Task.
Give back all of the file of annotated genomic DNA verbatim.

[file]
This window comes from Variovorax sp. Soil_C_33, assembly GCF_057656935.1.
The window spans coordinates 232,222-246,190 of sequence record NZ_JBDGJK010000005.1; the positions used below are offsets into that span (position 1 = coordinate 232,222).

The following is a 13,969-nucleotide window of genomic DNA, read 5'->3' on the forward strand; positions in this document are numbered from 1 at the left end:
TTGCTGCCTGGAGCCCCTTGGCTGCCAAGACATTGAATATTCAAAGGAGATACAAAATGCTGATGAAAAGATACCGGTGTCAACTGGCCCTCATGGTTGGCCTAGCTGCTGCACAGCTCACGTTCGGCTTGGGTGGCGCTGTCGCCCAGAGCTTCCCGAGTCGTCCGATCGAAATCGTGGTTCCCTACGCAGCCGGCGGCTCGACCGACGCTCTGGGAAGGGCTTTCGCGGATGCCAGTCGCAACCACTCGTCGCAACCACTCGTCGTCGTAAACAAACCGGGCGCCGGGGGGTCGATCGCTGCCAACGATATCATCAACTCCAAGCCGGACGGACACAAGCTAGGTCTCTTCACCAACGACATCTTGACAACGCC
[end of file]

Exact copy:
This window comes from Variovorax sp. Soil_C_33, assembly GCF_057656935.1.
The window spans coordinates 232,222-246,190 of sequence record NZ_JBDGJK010000005.1; the positions used below are offsets into that span (position 1 = coordinate 232,222).

The following is a 13,969-nucleotide window of genomic DNA, read 5'->3' on the forward strand; positions in this document are numbered from 1 at the left end:
TTGCTGCCTGGAGCCCCTTGGCTGCCAAGACATTGAATATTCAAAGGAGATACAAAATGCTGATGAAAAGATACCGGTGTCAACTGGCCCTCATGGTTGGCCTAGCTGCTGCACAGCTCACGTTCGGCTTGGGTGGCGCTGTCGCCCAGAGCTTCCCGAGTCGTCCGATCGAAATCGTGGTTCCCTACGCAGCCGGCGGCTCGACCGACGCTCTGGGAAGGGCTTTCGCGGATGCCAGTCGCAACCACTCGTCGCAACCACTCGTCGTCGTAAACAAACCGGGCGCCGGGGGGTCGATCGCTGCCAACGATATCATCAACTCCAAGCCGGACGGACACAAGCTAGGTCTCTTCACCAACGACATCTTGACAACGCC